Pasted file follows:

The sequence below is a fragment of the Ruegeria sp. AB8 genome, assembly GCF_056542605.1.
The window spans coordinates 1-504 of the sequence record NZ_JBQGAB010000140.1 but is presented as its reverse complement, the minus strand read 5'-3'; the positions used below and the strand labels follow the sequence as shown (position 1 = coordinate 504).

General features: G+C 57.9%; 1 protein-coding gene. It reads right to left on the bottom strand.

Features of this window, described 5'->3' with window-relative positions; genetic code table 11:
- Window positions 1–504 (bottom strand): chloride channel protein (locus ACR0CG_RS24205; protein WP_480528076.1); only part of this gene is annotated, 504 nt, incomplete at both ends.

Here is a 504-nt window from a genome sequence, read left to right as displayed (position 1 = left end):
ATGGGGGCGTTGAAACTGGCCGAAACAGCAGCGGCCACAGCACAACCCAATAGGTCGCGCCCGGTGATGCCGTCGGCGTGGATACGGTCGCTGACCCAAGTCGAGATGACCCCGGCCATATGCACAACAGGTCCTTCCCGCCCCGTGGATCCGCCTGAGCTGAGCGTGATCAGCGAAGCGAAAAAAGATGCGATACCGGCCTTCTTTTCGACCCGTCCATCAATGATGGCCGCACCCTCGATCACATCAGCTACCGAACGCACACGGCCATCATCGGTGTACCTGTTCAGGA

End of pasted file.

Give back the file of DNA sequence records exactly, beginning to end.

The sequence below is a fragment of the Ruegeria sp. AB8 genome, assembly GCF_056542605.1.
The window spans coordinates 1-504 of the sequence record NZ_JBQGAB010000140.1 but is presented as its reverse complement, the minus strand read 5'-3'; the positions used below and the strand labels follow the sequence as shown (position 1 = coordinate 504).

General features: G+C 57.9%; 1 protein-coding gene. It reads right to left on the bottom strand.

Features of this window, described 5'->3' with window-relative positions; genetic code table 11:
- Window positions 1–504 (bottom strand): chloride channel protein (locus ACR0CG_RS24205; protein WP_480528076.1); only part of this gene is annotated, 504 nt, incomplete at both ends.

Here is a 504-nt window from a genome sequence, read left to right as displayed (position 1 = left end):
ATGGGGGCGTTGAAACTGGCCGAAACAGCAGCGGCCACAGCACAACCCAATAGGTCGCGCCCGGTGATGCCGTCGGCGTGGATACGGTCGCTGACCCAAGTCGAGATGACCCCGGCCATATGCACAACAGGTCCTTCCCGCCCCGTGGATCCGCCTGAGCTGAGCGTGATCAGCGAAGCGAAAAAAGATGCGATACCGGCCTTCTTTTCGACCCGTCCATCAATGATGGCCGCACCCTCGATCACATCAGCTACCGAACGCACACGGCCATCATCGGTGTACCTGTTCAGGA